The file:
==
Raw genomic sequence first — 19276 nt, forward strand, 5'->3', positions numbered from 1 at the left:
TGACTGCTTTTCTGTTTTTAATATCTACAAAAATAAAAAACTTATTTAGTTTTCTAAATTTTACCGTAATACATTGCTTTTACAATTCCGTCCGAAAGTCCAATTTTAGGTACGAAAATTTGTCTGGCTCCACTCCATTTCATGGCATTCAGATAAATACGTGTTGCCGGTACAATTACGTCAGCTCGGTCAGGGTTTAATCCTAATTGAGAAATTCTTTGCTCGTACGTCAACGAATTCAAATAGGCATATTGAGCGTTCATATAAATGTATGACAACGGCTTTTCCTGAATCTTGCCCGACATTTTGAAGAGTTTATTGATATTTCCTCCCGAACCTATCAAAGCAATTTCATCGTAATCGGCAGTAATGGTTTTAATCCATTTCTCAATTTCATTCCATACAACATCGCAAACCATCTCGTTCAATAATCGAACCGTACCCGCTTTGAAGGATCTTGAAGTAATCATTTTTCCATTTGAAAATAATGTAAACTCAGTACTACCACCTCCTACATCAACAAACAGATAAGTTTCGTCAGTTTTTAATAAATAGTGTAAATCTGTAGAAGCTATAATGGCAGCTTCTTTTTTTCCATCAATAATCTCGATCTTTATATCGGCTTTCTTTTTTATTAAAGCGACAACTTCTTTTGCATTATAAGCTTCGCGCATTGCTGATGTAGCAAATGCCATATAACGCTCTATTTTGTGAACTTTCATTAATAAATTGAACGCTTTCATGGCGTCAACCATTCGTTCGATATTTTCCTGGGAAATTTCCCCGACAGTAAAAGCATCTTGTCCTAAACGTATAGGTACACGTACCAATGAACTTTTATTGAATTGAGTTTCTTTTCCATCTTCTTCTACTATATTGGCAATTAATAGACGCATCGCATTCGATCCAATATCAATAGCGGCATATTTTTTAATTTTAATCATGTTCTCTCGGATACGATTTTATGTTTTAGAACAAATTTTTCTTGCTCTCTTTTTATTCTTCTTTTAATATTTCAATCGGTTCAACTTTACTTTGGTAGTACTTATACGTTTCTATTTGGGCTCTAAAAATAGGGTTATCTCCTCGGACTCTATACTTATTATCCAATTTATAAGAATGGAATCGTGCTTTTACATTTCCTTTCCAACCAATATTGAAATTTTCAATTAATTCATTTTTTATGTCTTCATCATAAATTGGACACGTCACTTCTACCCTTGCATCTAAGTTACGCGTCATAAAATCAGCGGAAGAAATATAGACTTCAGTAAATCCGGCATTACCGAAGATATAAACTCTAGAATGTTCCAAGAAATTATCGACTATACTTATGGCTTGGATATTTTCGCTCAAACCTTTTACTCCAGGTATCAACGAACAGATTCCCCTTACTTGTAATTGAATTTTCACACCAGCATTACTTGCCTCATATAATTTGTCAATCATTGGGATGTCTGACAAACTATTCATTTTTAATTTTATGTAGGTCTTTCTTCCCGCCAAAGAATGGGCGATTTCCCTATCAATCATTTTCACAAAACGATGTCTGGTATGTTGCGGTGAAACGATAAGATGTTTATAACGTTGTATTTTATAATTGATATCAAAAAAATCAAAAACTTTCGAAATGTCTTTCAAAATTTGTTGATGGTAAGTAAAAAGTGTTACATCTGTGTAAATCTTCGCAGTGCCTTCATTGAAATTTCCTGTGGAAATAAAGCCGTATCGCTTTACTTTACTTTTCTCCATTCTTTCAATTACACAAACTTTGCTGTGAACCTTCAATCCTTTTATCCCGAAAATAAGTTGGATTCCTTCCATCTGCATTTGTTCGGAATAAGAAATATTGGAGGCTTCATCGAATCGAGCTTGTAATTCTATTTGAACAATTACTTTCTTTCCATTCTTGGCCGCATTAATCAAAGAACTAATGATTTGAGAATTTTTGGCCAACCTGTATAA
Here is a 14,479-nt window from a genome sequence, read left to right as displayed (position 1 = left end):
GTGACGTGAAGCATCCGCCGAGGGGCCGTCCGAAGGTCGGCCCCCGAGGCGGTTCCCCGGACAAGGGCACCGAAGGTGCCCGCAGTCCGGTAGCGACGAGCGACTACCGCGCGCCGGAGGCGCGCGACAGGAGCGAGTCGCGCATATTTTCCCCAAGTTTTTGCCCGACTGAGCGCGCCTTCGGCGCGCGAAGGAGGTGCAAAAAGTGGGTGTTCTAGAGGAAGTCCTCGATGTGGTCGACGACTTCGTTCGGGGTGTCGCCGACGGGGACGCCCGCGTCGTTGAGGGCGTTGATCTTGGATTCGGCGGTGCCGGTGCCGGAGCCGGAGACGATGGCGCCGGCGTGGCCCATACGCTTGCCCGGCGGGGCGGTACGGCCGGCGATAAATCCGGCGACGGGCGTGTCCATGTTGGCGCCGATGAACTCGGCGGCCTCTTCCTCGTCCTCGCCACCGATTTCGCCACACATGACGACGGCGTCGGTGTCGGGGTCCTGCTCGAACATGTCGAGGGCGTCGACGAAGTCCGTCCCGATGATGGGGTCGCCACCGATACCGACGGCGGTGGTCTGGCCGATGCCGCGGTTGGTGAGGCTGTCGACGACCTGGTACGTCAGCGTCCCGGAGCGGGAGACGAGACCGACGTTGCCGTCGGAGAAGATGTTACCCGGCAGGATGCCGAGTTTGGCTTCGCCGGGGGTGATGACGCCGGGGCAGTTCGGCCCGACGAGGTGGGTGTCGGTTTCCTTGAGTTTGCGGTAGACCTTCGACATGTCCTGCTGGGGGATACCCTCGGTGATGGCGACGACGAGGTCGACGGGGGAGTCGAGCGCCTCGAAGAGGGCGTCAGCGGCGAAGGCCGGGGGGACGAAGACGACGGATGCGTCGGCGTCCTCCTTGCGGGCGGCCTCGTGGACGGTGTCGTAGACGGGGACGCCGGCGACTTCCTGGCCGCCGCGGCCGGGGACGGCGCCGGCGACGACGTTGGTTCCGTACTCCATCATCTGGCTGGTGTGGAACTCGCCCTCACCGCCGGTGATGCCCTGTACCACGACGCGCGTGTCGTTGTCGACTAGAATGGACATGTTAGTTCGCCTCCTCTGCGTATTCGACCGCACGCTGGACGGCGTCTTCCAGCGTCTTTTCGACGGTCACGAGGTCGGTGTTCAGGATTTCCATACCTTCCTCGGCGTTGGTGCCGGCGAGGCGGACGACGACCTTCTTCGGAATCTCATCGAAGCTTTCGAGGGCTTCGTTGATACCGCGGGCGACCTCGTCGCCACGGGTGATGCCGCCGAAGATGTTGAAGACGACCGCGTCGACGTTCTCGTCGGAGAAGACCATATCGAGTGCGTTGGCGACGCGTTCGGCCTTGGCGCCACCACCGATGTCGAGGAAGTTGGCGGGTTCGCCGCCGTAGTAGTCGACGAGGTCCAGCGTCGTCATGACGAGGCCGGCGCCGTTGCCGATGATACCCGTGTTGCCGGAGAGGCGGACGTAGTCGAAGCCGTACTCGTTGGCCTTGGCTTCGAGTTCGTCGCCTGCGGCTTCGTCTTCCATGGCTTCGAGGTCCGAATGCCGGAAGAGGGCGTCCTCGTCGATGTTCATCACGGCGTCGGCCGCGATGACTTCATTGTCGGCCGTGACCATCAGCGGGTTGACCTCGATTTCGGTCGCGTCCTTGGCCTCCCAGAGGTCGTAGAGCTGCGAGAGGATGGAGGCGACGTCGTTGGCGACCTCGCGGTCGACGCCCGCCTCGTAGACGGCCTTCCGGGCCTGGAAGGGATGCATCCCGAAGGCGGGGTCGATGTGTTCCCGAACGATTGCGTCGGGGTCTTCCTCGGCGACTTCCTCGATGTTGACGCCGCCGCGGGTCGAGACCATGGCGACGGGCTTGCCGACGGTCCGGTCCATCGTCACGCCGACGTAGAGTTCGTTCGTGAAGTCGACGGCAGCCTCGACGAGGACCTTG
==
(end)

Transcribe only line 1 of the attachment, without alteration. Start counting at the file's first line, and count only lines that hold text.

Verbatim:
Raw genomic sequence first — 19276 nt, forward strand, 5'->3', positions numbered from 1 at the left: